“Growing up you never thought about college. You wanted to go fishing,” he says with the same thick, waterman drawl of his father. “I used to skip school to go fishing. Heck, I could make some money and have fun, so why not?”
More than 35 party boats sailed out of Fortescue on an almost daily basis back then. Today less than fifteen remain, and it’s not unusual to see most of them rocking in the waters of the marina, waiting for visitors who may never come.
Jim knows he is not immune to any of this. Over the last few summers the Miss Fortescue has been running at an operating loss for the first time in its history. “I was 22 when I started doing this, and I was one of the youngest guys out here. Now I’m one of the old-timers I guess,” he says with a chuckle. “I’ve seen a lot a coming and going. It’s completely different now. You were a hero every day you went out. The fish were plentiful and people loved it. To me this used to be fun. It wasn’t like a job. Now sometimes I don’t always feel like getting up in the mornings and going out. I mean, I’ll be all right. I can always find work in the wintertime. But it should be about doing what you love, not what you have to do.”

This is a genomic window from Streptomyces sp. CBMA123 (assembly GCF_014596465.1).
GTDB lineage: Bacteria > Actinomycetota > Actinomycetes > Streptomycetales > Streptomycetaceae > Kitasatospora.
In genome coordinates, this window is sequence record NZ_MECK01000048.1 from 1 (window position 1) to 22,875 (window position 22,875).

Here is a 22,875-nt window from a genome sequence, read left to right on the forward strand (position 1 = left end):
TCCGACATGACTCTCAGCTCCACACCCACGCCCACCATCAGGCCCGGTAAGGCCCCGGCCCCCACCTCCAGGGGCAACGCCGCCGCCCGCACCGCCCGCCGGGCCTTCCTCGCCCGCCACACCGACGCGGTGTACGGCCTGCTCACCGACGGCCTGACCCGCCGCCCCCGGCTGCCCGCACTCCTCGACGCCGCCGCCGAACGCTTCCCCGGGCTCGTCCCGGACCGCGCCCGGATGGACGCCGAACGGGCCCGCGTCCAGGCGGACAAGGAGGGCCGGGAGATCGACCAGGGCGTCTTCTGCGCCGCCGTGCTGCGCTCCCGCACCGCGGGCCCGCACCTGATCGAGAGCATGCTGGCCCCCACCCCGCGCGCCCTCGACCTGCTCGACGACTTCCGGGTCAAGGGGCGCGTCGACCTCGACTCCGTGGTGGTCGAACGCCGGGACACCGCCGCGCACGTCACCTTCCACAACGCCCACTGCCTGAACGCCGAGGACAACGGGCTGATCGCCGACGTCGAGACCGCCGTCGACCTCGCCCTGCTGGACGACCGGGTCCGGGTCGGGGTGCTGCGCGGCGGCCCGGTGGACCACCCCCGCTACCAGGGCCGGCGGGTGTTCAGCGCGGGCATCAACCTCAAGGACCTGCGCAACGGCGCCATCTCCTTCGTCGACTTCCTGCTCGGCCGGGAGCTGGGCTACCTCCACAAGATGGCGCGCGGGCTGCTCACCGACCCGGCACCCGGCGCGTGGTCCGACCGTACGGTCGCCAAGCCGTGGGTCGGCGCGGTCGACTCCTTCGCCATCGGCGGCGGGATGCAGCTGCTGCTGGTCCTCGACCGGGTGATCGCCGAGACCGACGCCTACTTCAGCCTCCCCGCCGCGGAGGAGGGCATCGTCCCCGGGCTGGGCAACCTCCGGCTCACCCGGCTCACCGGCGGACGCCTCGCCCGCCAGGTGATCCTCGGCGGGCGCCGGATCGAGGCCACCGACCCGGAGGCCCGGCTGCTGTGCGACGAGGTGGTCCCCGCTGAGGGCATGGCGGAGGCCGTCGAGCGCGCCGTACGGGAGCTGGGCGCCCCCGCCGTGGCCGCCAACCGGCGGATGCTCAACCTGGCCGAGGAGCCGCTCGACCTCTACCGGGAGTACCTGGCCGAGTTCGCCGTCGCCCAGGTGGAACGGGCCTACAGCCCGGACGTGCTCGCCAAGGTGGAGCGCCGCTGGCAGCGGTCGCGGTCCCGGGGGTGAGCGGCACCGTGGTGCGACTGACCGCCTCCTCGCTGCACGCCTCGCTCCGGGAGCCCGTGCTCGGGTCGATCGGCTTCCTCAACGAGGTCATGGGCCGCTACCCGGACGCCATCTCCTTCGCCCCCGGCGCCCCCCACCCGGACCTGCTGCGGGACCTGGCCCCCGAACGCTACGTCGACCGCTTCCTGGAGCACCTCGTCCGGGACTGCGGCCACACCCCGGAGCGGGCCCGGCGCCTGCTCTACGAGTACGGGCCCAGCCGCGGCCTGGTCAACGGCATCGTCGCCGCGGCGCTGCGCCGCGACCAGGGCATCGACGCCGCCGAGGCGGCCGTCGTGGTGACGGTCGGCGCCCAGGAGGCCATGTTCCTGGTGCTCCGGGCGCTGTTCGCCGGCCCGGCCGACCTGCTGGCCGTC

But Jim is not giving in. He is decidedly less pessimistic than his mother and father, even if he is resigned to the difficulties he faces these days. So the weakfish aren’t biting? Well, that just means it’s time to start catching something else. Move forward. Take it in stride. Besides, he says, there’s still nothing better than being out on the water.
“I think I may end up being the last one standing,” he says. “But we have to adapt. That’s what happened to the dinosaurs, right? They didn’t adapt. Well, I’m not going to end up like the dinosaurs.”
Jim gazes down the length of the marina that bears his family’s name. The House that Weakfish Built stands tall in the distance, and all around him, watermen make their silent preparations for another uncertain summer down here where the world disappears.
Nick DiUlio reported on canoeing and kayaking in the Pinelands for the March issue of New Jersey Monthly.